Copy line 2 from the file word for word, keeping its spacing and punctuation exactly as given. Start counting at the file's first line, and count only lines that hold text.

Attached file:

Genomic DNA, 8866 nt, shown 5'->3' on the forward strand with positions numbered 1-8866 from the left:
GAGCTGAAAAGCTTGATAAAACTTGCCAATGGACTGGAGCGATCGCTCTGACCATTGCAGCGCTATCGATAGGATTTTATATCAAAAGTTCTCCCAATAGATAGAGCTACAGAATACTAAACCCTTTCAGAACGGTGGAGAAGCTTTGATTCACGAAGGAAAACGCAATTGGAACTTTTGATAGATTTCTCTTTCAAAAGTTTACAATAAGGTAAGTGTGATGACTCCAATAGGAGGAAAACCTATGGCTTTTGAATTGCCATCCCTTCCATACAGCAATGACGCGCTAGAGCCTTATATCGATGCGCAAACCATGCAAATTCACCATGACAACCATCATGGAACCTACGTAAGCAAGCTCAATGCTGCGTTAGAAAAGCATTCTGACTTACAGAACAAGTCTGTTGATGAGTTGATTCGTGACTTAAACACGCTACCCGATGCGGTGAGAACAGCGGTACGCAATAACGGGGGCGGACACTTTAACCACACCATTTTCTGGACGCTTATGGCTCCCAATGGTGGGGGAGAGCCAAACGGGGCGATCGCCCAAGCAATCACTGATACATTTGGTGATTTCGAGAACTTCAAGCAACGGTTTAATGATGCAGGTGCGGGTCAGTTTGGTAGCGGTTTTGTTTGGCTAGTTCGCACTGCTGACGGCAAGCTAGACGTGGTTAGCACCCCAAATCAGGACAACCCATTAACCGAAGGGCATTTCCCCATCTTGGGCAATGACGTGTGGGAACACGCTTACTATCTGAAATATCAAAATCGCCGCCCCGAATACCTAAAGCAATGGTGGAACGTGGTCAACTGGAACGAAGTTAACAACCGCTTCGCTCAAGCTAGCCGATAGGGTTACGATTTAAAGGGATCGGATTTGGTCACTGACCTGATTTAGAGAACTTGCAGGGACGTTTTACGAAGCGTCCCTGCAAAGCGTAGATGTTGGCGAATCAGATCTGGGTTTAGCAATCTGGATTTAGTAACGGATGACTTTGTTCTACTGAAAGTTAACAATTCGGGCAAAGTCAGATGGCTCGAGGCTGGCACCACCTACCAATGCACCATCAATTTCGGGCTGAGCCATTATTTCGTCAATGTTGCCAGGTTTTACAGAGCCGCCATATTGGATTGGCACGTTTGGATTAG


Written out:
GAGCTGAAAAGCTTGATAAAACTTGCCAATGGACTGGAGCGATCGCTCTGACCATTGCAGCGCTATCGATAGGATTTTATATCAAAAGTTCTCCCAATAGATAGAGCTACAGAATACTAAACCCTTTCAGAACGGTGGAGAAGCTTTGATTCACGAAGGAAAACGCAATTGGAACTTTTGATAGATTTCTCTTTCAAAAGTTTACAATAAGGTAAGTGTGATGACTCCAATAGGAGGAAAACCTATGGCTTTTGAATTGCCATCCCTTCCATACAGCAATGACGCGCTAGAGCCTTATATCGATGCGCAAACCATGCAAATTCACCATGACAACCATCATGGAACCTACGTAAGCAAGCTCAATGCTGCGTTAGAAAAGCATTCTGACTTACAGAACAAGTCTGTTGATGAGTTGATTCGTGACTTAAACACGCTACCCGATGCGGTGAGAACAGCGGTACGCAATAACGGGGGCGGACACTTTAACCACACCATTTTCTGGACGCTTATGGCTCCCAATGGTGGGGGAGAGCCAAACGGGGCGATCGCCCAAGCAATCACTGATACATTTGGTGATTTCGAGAACTTCAAGCAACGGTTTAATGATGCAGGTGCGGGTCAGTTTGGTAGCGGTTTTGTTTGGCTAGTTCGCACTGCTGACGGCAAGCTAGACGTGGTTAGCACCCCAAATCAGGACAACCCATTAACCGAAGGGCATTTCCCCATCTTGGGCAATGACGTGTGGGAACACGCTTACTATCTGAAATATCAAAATCGCCGCCCCGAATACCTAAAGCAATGGTGGAACGTGGTCAACTGGAACGAAGTTAACAACCGCTTCGCTCAAGCTAGCCGATAGGGTTACGATTTAAAGGGATCGGATTTGGTCACTGACCTGATTTAGAGAACTTGCAGGGACGTTTTACGAAGCGTCCCTGCAAAGCGTAGATGTTGGCGAATCAGATCTGGGTTTAGCAATCTGGATTTAGTAACGGATGACTTTGTTCTACTGAAAGTTAACAATTCGGGCAAAGTCAGATGGCTCGAGGCTGGCACCACCTACCAATGCACCATCAATTTCGGGCTGAGCCATTATTTCGTCAATGTTGCCAGGTTTTACAGAGCCGCCATATTGGATTGGCACGTTTGGATTAG